W3C home > Mailing lists > Public > public-html@w3.org > February 2008

Re: rel="contact"

From: Ryan King <ryan@theryanking.com>
Date: Mon, 11 Feb 2008 22:11:44 -0800
Cc: public-html@w3.org
Message-Id: <DEA6ADEF-9CB4-47C8-BEF9-0E6F406078F4@theryanking.com>
To: Matthew Raymond <mattraymond@earthlink.net>

On Feb 11, 2008, at 7:49 PM, Matthew Raymond wrote:
> Ryan King wrote:
>> html5 defines rel="contact"[1] in a way that clashes with XFN[2],   
>> which has wide deployment on the web today.
>> I suggest that rel="contact" be dropped from HTML5, since you can   
>> accomplish the same things with the existing combination of XFN 
>> +hCard.
>> [...]
>> 1. [http://www.whatwg.org/specs/web-apps/current-work/multipage/section-links.html#link-type3 
>> ]
>> 2. http://gmpg.org/xfn/
>   While I understand the obvious conflict with existing microformat  
> content, I can't say that XFN's definition of "contact" is at all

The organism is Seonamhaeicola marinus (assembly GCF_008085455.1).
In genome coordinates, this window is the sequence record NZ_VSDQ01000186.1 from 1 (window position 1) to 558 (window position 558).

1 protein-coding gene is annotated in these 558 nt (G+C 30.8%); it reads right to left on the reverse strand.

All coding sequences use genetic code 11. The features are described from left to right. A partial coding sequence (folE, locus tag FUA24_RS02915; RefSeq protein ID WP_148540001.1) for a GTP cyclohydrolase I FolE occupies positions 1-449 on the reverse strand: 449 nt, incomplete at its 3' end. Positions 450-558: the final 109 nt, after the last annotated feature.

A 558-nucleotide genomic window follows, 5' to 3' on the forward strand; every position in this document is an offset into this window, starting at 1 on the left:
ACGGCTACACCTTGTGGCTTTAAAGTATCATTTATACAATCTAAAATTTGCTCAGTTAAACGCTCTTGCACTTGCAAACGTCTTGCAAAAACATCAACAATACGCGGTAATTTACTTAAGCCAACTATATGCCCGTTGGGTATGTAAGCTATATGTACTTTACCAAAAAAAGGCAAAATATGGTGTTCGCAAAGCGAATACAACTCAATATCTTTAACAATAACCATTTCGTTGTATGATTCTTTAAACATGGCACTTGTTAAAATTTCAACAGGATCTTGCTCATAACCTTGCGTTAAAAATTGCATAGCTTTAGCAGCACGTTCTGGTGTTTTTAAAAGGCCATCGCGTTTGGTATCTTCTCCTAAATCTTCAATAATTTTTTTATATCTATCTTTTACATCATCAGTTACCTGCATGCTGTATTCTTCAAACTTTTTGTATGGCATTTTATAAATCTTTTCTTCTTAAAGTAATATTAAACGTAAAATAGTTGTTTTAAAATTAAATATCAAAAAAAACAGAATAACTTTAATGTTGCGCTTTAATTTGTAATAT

> intuitive. If I were to see |rel="contact"| in an HTML document  
> without knowing anything about XFN, my first thought would be that  
> the hyperlink points to contact information as opposed to being a  
> link for the web page of someone who is a contact. In fact, I don't  
> know anyone I'd refer to as a "contact", and even if I did, I'm not  
> sure how that helps a third party, except so that they can bother me  
> to pass on some sort of message to the "contact" in question.
>   (Similarly, I would interpret "parent" to be the same as "up" in a  
> hyperlink context. By contrast, "friend" or "crush" are far more  
> obvious.)

Whether or not XFN has a useful definition of these terms, there are  
already millions of instances on the web of people using these terms  
in this fashion, and there are tools to index and extract the data[1].


1. http://code.google.com/apis/socialgraph/
Received on Tuesday, 12 February 2008 06:11:59 UTC

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